The Santa Fe Railyard's problem child just got new parents.
A group of investors today announced the purchase of the building at 500 Market Street. Current tenants, including REI, will remain in place.
But what's coming seems to hold promise. Say goodbye to the vacant space that once held Flying Star, and say to Bosque Brewing and Wayward Sons Distillery. Upstairs, it's a fresh face for Opuntia Café, moving from the Baca Street Railyard area. In addition, plans call for 10,000 square feet of office space, as well as the new headquarters for Luna Capital Holdings.
Kris Axtell, CEO of Luna Capital Holdings, a Santa Fe-based brokerage firm, is spearheading the investor group as managing partner along with four local investors, including Mike Vigil, owner of MV Industries Real Estate LLC and general contractor for the project, and Tom Wolinski, founder/owner of Wayward Sons Distillery, which opened its coffee liquor production facility last month.
The building was always intended to be one of the anchors of the city's Railyard development, but it's been more like a black hole since the partnership that originally leased the land and erected the two-story building went bankrupt. A holding company based in California had owned it for the last year, and recently managed it with the help of an Albuquerque leasing company.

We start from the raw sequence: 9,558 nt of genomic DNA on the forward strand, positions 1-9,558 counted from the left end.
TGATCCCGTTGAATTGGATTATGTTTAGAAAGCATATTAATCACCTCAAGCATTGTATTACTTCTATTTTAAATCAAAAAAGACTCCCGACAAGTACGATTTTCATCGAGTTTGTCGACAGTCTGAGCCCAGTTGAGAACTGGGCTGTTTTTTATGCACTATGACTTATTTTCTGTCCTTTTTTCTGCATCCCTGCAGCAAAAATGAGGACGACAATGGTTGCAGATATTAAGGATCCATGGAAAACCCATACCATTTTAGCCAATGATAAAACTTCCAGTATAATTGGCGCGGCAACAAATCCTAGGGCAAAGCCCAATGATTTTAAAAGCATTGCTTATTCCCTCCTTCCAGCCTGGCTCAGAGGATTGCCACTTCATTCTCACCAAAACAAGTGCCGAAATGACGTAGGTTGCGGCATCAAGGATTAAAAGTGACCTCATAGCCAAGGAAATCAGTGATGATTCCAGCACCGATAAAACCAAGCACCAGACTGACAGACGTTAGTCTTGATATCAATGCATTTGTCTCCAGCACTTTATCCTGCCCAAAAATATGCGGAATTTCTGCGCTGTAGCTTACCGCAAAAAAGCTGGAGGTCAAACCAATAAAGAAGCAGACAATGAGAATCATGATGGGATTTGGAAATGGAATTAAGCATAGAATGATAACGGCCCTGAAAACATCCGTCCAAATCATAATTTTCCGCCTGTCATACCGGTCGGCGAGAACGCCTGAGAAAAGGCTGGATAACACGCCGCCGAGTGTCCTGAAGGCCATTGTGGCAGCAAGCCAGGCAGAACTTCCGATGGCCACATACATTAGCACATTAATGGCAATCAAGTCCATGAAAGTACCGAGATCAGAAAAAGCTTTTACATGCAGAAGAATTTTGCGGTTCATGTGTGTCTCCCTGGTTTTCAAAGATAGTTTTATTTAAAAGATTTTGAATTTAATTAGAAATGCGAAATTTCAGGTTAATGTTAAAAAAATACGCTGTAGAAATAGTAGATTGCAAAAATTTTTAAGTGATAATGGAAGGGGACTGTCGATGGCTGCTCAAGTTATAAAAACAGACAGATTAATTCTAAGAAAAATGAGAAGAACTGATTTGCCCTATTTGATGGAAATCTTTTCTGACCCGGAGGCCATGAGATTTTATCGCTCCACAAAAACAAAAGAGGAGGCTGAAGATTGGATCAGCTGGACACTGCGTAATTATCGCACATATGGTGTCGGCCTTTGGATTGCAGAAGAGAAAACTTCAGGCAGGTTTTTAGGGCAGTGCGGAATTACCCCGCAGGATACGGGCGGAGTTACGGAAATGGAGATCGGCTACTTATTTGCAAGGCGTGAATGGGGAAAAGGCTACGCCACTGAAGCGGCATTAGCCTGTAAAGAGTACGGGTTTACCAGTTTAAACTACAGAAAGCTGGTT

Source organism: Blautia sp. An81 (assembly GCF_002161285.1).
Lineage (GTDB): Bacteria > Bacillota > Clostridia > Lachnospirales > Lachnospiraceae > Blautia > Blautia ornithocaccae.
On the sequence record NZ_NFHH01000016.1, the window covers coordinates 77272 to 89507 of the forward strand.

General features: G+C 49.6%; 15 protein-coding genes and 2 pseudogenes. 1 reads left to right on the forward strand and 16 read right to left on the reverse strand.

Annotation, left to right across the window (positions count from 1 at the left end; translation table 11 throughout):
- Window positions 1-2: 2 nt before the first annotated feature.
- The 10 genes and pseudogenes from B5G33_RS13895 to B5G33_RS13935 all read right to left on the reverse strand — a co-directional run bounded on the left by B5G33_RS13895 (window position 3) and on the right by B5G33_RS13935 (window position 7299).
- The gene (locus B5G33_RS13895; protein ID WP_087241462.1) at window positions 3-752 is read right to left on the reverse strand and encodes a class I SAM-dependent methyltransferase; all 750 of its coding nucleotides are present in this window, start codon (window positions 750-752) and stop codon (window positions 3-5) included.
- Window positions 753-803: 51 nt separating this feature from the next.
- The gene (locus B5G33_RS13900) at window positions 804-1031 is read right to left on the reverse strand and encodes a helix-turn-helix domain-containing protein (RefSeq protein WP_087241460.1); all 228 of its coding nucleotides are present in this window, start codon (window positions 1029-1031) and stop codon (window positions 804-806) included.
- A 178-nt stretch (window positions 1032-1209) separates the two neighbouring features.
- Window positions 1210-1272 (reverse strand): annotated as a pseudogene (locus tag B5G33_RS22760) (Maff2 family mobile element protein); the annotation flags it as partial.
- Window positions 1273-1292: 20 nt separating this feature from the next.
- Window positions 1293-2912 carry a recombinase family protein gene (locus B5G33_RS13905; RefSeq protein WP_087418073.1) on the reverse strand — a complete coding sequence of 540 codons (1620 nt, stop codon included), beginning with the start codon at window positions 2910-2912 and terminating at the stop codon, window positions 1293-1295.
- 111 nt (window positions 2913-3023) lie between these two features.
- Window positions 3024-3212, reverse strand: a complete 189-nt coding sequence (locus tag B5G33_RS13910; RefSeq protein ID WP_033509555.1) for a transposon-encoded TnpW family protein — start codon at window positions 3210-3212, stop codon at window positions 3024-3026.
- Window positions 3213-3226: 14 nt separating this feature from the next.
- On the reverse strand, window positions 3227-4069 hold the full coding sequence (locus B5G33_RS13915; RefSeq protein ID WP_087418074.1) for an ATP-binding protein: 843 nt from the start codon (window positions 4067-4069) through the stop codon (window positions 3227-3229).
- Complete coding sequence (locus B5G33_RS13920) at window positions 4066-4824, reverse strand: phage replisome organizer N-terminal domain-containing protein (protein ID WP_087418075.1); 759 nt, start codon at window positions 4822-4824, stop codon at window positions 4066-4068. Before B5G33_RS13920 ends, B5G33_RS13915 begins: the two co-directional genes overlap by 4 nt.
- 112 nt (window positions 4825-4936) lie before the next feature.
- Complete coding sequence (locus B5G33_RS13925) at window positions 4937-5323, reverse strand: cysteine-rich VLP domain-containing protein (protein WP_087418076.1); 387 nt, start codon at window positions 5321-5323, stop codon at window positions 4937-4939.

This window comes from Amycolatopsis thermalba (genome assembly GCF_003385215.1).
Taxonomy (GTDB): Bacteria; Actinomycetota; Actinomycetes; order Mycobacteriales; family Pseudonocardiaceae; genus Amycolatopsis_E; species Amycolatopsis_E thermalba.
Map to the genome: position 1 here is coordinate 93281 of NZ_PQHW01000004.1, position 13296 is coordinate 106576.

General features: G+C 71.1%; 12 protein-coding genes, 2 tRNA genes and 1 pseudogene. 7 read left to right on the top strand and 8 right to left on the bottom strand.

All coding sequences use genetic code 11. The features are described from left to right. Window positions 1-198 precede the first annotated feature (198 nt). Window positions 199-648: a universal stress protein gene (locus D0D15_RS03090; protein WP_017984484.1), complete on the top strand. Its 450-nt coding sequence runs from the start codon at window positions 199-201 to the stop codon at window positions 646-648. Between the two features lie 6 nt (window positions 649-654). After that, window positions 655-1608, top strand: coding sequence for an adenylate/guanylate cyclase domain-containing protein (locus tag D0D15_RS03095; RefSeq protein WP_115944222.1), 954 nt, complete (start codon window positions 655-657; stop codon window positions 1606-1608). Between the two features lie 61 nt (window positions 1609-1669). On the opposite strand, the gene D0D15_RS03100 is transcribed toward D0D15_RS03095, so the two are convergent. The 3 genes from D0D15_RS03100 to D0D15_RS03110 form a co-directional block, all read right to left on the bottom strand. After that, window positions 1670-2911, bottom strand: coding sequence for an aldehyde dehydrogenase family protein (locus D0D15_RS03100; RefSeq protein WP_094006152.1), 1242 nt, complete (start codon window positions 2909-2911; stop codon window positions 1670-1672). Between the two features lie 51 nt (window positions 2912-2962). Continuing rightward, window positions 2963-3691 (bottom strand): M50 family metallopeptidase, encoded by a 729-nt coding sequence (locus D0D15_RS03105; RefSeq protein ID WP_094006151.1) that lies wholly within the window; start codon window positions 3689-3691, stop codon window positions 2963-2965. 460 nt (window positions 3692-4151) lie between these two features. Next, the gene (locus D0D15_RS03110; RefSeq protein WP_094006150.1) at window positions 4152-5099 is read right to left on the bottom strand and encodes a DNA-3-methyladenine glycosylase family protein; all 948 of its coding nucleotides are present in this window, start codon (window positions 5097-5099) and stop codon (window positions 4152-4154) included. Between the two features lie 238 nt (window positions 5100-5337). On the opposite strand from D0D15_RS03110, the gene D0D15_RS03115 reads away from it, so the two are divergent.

While it once contained a cell phone store along with the restaurant and other tenants, the only remaining tenants aside from the outdoors retailer are fashion boutique Daniella and Puzzah, a puzzle room attraction that opened in the spring. The announcement from the investors says those businesses are all staying put.
Opuntia owner Todd Spitzer is excited about what the move means for his bursting-at-the-seams café, which will occupy a space on the second floor of the building that once originally constructed for a bowling alley and bar that never opened to the public.
With a full kitchen and room for more than 120 seats, it's more than double the capacity of the current location, and it will allow breathing room for Opuntia's other endeavor as plant sellers, he says.
Axtell writes in the announcement that he expects the new group to meet with more success that predecessors.
Even though the 64-acre Railyard is city-owned property, a nonprofit is on contract to manage it. Richard Czoski, director of the Railyard Community Corporation, says the sale of the building and the tenants already planned to fill some of its empty spaces are good signs.
Construction on new tenant spaces is due to begin this summer and wrap early next year.
The city of Santa Fe has offices on the second story of the building in what is essentially a condominium it owns that is separate from the rest of the property.